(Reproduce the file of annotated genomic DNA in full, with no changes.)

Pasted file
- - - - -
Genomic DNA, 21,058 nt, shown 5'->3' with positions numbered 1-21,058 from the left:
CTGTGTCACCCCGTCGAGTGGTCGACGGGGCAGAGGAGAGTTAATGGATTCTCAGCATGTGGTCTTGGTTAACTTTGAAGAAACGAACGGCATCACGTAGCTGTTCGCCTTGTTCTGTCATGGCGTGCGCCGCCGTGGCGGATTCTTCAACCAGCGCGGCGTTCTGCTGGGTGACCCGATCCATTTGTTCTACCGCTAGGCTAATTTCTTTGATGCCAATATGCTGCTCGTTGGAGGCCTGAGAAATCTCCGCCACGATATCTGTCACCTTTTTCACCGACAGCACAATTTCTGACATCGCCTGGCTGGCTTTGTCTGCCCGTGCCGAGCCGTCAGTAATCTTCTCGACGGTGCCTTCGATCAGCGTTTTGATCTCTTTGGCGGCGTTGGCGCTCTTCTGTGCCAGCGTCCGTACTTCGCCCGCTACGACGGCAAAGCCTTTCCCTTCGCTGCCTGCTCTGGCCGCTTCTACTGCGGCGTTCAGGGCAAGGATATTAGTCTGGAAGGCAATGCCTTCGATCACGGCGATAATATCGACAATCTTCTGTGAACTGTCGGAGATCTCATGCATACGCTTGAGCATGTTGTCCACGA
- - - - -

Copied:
Genomic DNA, 21,058 nt, shown 5'->3' with positions numbered 1-21,058 from the left:
CTGTGTCACCCCGTCGAGTGGTCGACGGGGCAGAGGAGAGTTAATGGATTCTCAGCATGTGGTCTTGGTTAACTTTGAAGAAACGAACGGCATCACGTAGCTGTTCGCCTTGTTCTGTCATGGCGTGCGCCGCCGTGGCGGATTCTTCAACCAGCGCGGCGTTCTGCTGGGTGACCCGATCCATTTGTTCTACCGCTAGGCTAATTTCTTTGATGCCAATATGCTGCTCGTTGGAGGCCTGAGAAATCTCCGCCACGATATCTGTCACCTTTTTCACCGACAGCACAATTTCTGACATCGCCTGGCTGGCTTTGTCTGCCCGTGCCGAGCCGTCAGTAATCTTCTCGACGGTGCCTTCGATCAGCGTTTTGATCTCTTTGGCGGCGTTGGCGCTCTTCTGTGCCAGCGTCCGTACTTCGCCCGCTACGACGGCAAAGCCTTTCCCTTCGCTGCCTGCTCTGGCCGCTTCTACTGCGGCGTTCAGGGCAAGGATATTAGTCTGGAAGGCAATGCCTTCGATCACGGCGATAATATCGACAATCTTCTGTGAACTGTCGGAGATCTCATGCATACGCTTGAGCATGTTGTCCACGA